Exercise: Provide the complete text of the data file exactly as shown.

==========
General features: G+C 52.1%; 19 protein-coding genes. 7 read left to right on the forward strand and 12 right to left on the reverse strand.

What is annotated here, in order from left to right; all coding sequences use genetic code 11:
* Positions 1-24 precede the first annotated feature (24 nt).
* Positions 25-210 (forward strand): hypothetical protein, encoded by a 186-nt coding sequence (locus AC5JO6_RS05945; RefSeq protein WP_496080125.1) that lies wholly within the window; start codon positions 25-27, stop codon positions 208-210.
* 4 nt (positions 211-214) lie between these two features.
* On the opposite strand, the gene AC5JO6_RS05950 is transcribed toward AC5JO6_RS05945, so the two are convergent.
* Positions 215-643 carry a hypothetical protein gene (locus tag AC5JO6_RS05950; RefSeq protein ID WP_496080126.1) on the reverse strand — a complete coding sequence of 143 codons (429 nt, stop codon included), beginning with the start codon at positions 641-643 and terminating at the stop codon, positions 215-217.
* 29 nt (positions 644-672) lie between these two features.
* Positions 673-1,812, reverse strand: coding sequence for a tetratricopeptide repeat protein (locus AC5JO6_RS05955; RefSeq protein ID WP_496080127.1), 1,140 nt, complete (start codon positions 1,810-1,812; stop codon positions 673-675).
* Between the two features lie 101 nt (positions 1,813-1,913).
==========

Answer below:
General features: G+C 52.1%; 19 protein-coding genes. 7 read left to right on the forward strand and 12 right to left on the reverse strand.

What is annotated here, in order from left to right; all coding sequences use genetic code 11:
* Positions 1-24 precede the first annotated feature (24 nt).
* Positions 25-210 (forward strand): hypothetical protein, encoded by a 186-nt coding sequence (locus AC5JO6_RS05945; RefSeq protein WP_496080125.1) that lies wholly within the window; start codon positions 25-27, stop codon positions 208-210.
* 4 nt (positions 211-214) lie between these two features.
* On the opposite strand, the gene AC5JO6_RS05950 is transcribed toward AC5JO6_RS05945, so the two are convergent.
* Positions 215-643 carry a hypothetical protein gene (locus tag AC5JO6_RS05950; RefSeq protein ID WP_496080126.1) on the reverse strand — a complete coding sequence of 143 codons (429 nt, stop codon included), beginning with the start codon at positions 641-643 and terminating at the stop codon, positions 215-217.
* 29 nt (positions 644-672) lie between these two features.
* Positions 673-1,812, reverse strand: coding sequence for a tetratricopeptide repeat protein (locus AC5JO6_RS05955; RefSeq protein ID WP_496080127.1), 1,140 nt, complete (start codon positions 1,810-1,812; stop codon positions 673-675).
* Between the two features lie 101 nt (positions 1,813-1,913).